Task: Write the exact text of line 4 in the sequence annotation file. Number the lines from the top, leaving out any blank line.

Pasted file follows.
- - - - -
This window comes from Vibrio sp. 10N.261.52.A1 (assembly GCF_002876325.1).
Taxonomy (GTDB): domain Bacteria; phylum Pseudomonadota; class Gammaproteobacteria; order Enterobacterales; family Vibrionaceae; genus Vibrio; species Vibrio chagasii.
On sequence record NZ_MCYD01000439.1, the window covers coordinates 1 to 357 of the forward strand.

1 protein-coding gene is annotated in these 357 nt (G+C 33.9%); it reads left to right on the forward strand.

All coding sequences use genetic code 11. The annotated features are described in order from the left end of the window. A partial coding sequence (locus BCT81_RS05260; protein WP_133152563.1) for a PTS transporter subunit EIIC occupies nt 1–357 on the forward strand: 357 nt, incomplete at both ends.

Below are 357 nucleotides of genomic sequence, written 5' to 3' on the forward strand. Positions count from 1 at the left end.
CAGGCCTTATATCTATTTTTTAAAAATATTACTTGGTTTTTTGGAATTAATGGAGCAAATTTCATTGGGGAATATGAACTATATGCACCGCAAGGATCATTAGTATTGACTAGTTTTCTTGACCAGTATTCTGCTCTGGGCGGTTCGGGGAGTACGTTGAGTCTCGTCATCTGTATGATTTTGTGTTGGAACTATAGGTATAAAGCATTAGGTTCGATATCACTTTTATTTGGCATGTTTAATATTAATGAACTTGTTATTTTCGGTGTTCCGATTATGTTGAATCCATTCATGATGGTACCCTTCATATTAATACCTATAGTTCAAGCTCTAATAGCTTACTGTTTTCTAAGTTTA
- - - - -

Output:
1 protein-coding gene is annotated in these 357 nt (G+C 33.9%); it reads left to right on the forward strand.